Step 4: At this point, I pinned the piece to the backing and quilted it. Because this is such a small piece, I used the inside edge of the “toe” of my 1/4″ foot as a stitching guide, running it just along the seam lines. I quilted around the green star points, inside the center square and inside the pink diamond.

If you look at the upper-left corner of the photo, you’ll notice that I folded the loose orange triangles back onto the orange strip to keep them out of my way while I quilted.

Construction - 4b

Construction – 4b

When I do straight-line stitching like this, there will be times I can’t carry the line off the edge of the piece. When I have to start and/or stop “in the field”, I leave myself 3-4″ of thread, which I thread into an embroidery needle (the larger eye is easier on my eyes)  and bury inside the quilt. No knots, no back-stitching, just a nice, clean finish.

Construction - Step 5a

Construction – 5

 Step 5: I hope I don’t confuse you here. I missed photographing this step, so imagine that in this photo, the piece is quilted. You now trim the backing and batting to match the outside edges of your piece. Fold the  NE and SE triangles back over the block corners and pin in place, then pin the last two folded orange squares to the NW and SW corners of the star block.

Construction - Step 6

Construction – 6

Step 6: Press your 2.25″ x 42″ orange strip in half lengthwise, and sew this binding strip to the front side of your piece, to secure all of the raw edges of the orange triangles.

Because the diagonal fold of the orange triangles is on the bias, you can fold this edge back to form a gentle curve. Carefully hand-stitch this edge. You can do it by machine, but personally, I think it’s actually easier and looks nicer sewn by hand.

Now you can finish the back-side of the binding to complete your mug rug.

This quick project took me approximately four hours to complete.

You can use any 6″ (finished size) quilt block to make these mats…

Mug Rug 2 - 2014 by Anne Wiens

Mug Rug 2 – 2014 by Anne Wiens

or substitute a 6.5″ fussy-cut of a favorite print!

Categories: 6" TQ Blocks, Other Blocks & Patterns, Other Projects, The Thrifty Quilter System | 2 Comments

But I Digress…..

One reason I have a lot of unfinished projects cluttering up my studio is that I suffer from ADDD…Attention Deficit Designing Disorder. Too often a project in progress is interrupted by an idea that just flutters into my brain. Most dash off before I can grab a paper and pencil, but now and again one settles in and makes itself at home. This is one of those ideas.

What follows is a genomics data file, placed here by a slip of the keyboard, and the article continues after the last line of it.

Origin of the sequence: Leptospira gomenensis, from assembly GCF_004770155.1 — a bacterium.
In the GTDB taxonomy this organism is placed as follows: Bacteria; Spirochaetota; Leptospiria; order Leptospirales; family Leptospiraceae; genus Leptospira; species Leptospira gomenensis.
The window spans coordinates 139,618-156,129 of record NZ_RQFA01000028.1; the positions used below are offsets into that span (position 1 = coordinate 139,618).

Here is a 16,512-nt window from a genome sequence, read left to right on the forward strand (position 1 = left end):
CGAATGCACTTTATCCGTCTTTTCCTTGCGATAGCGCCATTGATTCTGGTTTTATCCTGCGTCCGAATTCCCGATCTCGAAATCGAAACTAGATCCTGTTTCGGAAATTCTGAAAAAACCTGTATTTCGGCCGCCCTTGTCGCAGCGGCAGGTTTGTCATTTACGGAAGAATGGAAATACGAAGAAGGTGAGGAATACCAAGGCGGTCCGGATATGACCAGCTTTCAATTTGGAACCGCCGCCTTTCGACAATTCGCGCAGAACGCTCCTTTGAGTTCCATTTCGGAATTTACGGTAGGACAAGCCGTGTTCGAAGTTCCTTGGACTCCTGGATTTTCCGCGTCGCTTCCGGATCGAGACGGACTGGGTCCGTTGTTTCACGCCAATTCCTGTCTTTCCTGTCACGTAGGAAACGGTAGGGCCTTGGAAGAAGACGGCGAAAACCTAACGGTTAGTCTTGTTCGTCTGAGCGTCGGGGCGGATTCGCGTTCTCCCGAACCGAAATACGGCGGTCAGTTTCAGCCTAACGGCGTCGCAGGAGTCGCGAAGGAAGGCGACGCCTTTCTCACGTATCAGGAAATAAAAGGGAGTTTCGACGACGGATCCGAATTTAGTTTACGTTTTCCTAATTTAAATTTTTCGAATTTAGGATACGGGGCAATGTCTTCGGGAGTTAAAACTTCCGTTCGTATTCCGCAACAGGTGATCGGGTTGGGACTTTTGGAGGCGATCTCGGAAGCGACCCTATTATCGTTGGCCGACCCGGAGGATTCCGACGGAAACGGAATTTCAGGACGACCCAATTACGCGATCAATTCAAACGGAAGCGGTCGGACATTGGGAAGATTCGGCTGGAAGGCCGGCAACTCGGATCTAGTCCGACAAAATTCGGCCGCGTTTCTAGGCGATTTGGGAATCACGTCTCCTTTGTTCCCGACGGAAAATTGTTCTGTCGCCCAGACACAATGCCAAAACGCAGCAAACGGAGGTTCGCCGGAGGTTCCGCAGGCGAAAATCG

A couple of weeks ago I posted a tutorial for my “Quarter Star” block.

Since then, I have been working on a blog series that should begin next Month. Well, sir, the two ideas collided and formed a new block. I had to stop and whip one up.

I don’t even have a name for it yet, but I like it…a lot…so I’m going to go ahead and share it:

(Put Title Here)

I used 2.5″ and 4.5″ squares and made an 8″ (finished size) block.

For a 12″ block, use 3.5″  and 6.5″ squares.

GE DIGITAL CAMERATo make this block, you will need:

One large square

Eight small white squares

Four sets of three matching small squares

GE DIGITAL CAMERADraw a diagonal line on the back of each of the small white squares. Pair each with a small print square and make four pairs of  half-square triangles (HST’s), using the “stitch and flip” method.

You will have one small square of each color remaining, plus your large square.

GE DIGITAL CAMERALay out all of the parts as shown, so that your HST’s form star points around the large center square.

GE DIGITAL CAMERASew the HST’s into pairs.

GE DIGITAL CAMERANow you can sew the remaining small squares to the ends of the top and bottom star point pairs. Sew the other star point pairs to the large center square.

GE DIGITAL CAMERASew the rows together to complete the block.

Now, what shall I call it?

Please give me your best idea in a comment, below.

 

Categories: 12" TQ Blocks, 8" TQ Blocks, HST's, Scrap Quilts, Thrifty Quilter Blocks & Patterns | 2 Comments